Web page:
Stephanie: Why not?
#1: Because if I go into the voting office, I’m not going to vote for the deputy. I can’t vote for the deputy!
Murielle: Who would they know [if you vote for him or not]
#1: Eh! Eh!
[three male participant voices are saying, “they’re there”, “They stand right there”…
#1: We don’t have anything like that. It’s only that I’ve heard they have curtains in other zone, not in the Sitey. [48:22] You will let them see your vote [she’s slapping on the table to make her point]
A male participant is trying to say something.
#1: You’ll give them your vote [slapping on the table again]
Jackly: They don’t have any curtains. You can’t go around [behind anything]
#1: [48:28] “Around my neighborhood the voting booths have no curtains, I don’t know, because all the people in the Sitey, there are people there who come from Te Nwa, who are not part of the Sitey [she uses French word and she’s referring to people in Te Nwa having to vote in the Sity]. Me, I live in the core of the Sitey, that means that all the bad things of the Sitey, I’ve experienced them. There they don’t have a curtain. I can’t go and vote for my cousin. I go out, when I go outside [after I vote], people will say, Mayor’s Women, Intel (So-n-So) you’re going to vote for. To have to guarantee your security. My family doesn’t even want me to vote for him. He doesn’t want me to vote for him.”
Murielle: The people in the baz.
Stephanie: That’s means your cousin…
#1: “Yes! ‘I don’t want you to vote for me, [she uses some French “Je’m pa vle” and the reference is to her cousin telling her that he doesn’t want her to vote] let the others vote for me.
Jackly: You’re obliged to…
#1: “Don’t dare to vote for him.”
Richard: They call that abstaining.
#1: “If I vote for him, my life is going to be in danger. ‘Better that you lose, your single vote can’t make me mayor…’”
#5: I want to pose a question to #1. The way you’re talking there, in the Sitey, the State doesn’t exist at all.
#1: That’s what they don’t understand. We have an image in the media that we do sosyal [do socially beneficial activities]. We’ve made how many libraries, we’ve done this and that, we’re doing sosyal. That’s not the reality of the people living there. [49:50] We don’t ask people inside the Sitey, ‘How is life?’ Or, ‘Are you alez [at ease, safe, comfortable]?’ Psychologically I’m not at ease? I would prefer they have a war down there than the life I live. Psychologically I’ve afraid! I’m afraid to speak to my friends. I’m afraid of everyone. I’m an arrogant person, but I’m a mute. If you tell me, ‘did you hear that intel said such-n-such.’ Even if [what the person said] isn’t good for me, I say, ‘that’s good, yes.’… all the time [that the person is saying that] my heart is eating me. live a life, psychologically you’re in prison because I can’t speak with them. I could be friends with someone, I can’t confide in them.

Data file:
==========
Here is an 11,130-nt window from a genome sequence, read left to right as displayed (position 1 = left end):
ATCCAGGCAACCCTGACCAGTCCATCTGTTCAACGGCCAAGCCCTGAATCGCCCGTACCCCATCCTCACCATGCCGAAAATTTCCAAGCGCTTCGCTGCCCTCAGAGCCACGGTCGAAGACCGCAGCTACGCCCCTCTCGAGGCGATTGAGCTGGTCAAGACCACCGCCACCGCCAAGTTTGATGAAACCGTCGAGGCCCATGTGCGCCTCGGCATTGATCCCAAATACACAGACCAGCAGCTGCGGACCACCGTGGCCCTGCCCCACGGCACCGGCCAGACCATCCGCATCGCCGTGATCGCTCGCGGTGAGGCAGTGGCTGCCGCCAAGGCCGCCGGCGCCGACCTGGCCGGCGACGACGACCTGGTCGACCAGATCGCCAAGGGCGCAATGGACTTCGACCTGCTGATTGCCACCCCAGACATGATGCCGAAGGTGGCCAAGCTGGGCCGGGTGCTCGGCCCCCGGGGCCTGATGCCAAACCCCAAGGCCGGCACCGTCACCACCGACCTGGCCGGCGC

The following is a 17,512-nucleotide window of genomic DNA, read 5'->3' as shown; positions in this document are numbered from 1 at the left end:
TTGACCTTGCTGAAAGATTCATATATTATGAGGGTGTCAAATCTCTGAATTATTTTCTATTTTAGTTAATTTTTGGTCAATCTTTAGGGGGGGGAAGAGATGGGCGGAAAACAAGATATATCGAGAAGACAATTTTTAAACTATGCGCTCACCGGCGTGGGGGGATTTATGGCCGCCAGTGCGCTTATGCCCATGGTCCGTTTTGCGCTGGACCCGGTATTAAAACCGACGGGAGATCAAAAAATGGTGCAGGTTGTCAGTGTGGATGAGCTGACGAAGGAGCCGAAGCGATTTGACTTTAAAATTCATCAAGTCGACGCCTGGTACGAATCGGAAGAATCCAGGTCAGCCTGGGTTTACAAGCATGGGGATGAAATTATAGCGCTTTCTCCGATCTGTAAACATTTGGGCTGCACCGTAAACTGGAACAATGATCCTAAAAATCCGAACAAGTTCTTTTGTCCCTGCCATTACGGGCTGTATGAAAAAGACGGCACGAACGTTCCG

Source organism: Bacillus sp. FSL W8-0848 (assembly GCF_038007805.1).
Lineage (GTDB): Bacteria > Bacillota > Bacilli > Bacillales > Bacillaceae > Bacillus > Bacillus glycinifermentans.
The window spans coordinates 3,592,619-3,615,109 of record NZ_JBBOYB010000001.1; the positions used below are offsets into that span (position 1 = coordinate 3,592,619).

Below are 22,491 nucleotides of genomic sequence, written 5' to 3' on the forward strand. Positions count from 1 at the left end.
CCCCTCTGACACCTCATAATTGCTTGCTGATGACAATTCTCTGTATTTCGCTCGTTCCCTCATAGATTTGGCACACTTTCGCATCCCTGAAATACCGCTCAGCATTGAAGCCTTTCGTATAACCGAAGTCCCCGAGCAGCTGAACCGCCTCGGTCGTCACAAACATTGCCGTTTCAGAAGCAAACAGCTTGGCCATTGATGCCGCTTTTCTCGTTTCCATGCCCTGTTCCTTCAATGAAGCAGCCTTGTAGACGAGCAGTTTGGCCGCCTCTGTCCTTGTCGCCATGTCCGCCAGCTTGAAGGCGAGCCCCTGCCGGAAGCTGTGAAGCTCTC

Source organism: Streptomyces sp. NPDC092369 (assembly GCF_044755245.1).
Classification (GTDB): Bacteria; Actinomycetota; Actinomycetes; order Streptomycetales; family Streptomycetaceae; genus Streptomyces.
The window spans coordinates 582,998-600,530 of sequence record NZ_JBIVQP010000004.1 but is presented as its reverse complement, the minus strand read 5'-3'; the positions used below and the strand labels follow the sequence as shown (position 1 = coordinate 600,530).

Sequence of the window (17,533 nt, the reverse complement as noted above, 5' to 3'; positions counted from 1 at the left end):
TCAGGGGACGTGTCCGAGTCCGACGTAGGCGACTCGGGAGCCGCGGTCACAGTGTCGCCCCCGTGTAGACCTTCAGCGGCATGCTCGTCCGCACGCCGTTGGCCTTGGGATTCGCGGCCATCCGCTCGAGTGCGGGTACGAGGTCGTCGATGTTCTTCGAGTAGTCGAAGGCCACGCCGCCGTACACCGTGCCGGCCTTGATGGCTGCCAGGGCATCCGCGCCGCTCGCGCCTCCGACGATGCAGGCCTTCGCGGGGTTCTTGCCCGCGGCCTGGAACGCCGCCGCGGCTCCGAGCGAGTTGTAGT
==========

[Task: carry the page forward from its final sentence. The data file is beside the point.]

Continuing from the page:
A male participant asks, “In what zone?”
#1: I can’t tell you the name. The last time I said this should stop, there was a person who said that, the boss said, ‘easy Madam… [in audible 50:55]’. You’re obliged to lose the moment. Your own friend says here’s what I say, now you have to lose, if your friend says, ‘that’s what I want,’ you say, ‘yes, that’s what I want.’ [lot of talking]. ‘It’s red, yes that’s red.’”
Richard: Someone told me once that you just say, “hmm,” “mmm”…. You don’t say no or yes, if someone says something, you just grunt.
Stephanie: #1 do you ever hear gangs talking on the radio, promoting people they prefer [candidates]. You’ve already explained that they have people they are promoting, but do you hear them talking on the radio.
#1: Oh, that’s where they sleep. In the press, that’s were they sleep. Because if they have something they need to send out, they have something they need, eh, eh, they go on the national channel. [51:37] The last time you heard we had a war, that’s where the men in Deliko slept, that’s where the men on top slept, the men around my house, at the radio station, because they have to explain all day long. The man around my neighborhood doesn’t like to talk, he’s someone who likes to keep silent, but he has people who speak for him.
Stephanie: I’m talking about the gang group.
A male participant says, “That’s what she’s talking about.”
#1: In my neighborhood we don’t have a gang [meaning they don’t like to call themselves a gang] [52:20]. In my neighborhood there is a group call di-ri-jan [literally “directors”, those in charge].
A male participant clarifies, “gwoup gang” [gang]
#1: [52:09] Gang is a word you can’t say when you get there. They change their names,
Lots of talking….